Fast forward to August’s consumer price index, and the argument in favor of “team transitory” – ie, Biden and the Fed – look stronger and stronger.
Consumer prices rose 0.3% in August, the Bureau of Labor Statistics said Tuesday, marking the second straight month of a slowdown in price growth. The Consumer Price Index – a popular measure of US inflation – still sits at decade highs on a year-over-year basis. But the slower growth seen in August suggests inflation could be tapering off and matching the predictions of the Biden administration and the Fed.
Several Biden administration officials, including Labor Secretary Marty Walsh, said that they weren’t overly concerned about inflation this summer and they believed such price spikes would be temporary. Similarly, Fed Chair Jerome Powell said in Congressional testimony in July that most inflation was coming from transitory reopening shocks and should abate through the rest of the year.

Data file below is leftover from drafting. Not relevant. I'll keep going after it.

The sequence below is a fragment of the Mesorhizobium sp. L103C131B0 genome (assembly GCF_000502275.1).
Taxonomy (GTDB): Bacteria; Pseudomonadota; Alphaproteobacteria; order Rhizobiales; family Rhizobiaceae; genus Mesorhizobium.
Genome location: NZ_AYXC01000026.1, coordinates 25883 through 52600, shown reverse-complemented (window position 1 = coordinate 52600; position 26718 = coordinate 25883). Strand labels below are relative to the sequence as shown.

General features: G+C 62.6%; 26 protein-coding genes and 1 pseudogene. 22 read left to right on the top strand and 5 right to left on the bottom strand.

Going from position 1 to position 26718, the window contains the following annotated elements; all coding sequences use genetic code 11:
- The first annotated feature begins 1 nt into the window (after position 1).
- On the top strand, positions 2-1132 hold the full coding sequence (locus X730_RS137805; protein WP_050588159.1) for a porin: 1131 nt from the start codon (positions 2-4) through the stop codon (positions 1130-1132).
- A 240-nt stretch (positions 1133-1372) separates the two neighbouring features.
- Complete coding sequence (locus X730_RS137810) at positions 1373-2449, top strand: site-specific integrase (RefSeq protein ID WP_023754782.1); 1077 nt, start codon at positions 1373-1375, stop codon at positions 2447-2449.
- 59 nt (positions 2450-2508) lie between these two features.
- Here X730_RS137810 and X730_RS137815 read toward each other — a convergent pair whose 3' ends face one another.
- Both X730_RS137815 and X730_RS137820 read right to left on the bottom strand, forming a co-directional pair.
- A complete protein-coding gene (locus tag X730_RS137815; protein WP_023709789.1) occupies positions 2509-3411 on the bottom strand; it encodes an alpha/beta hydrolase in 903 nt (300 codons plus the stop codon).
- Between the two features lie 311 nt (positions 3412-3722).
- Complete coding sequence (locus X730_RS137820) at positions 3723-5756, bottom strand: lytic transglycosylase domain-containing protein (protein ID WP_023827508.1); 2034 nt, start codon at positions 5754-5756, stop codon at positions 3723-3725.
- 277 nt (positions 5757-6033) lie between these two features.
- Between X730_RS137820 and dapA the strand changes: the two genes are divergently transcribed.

On the other side of the debate, beyond Summers, the powerful moderate Sen. Joe Manchin cited worries about runaway inflation in a Wall Street Journal op-ed explaining his trepidation around Democrats’ $3.5 trillion social spending proposal. Tuesday’s read of easing inflation data could make trillions of dollars of a difference if it changes Manchin’s mind on what he may support.
Where inflation is easing up, and where it poses a lasting threat
Other pandemic-affected sectors like airline tickets saw sharp increases in the spring, but had a 9.1% month-over-month decline in August as the Delta wave curbed demand.
In addition to those slowdowns in sectors highly affected by the pandemic, the August CPI report also showed few signs of more deeply rooted inflation that could prove a problem in the longer term.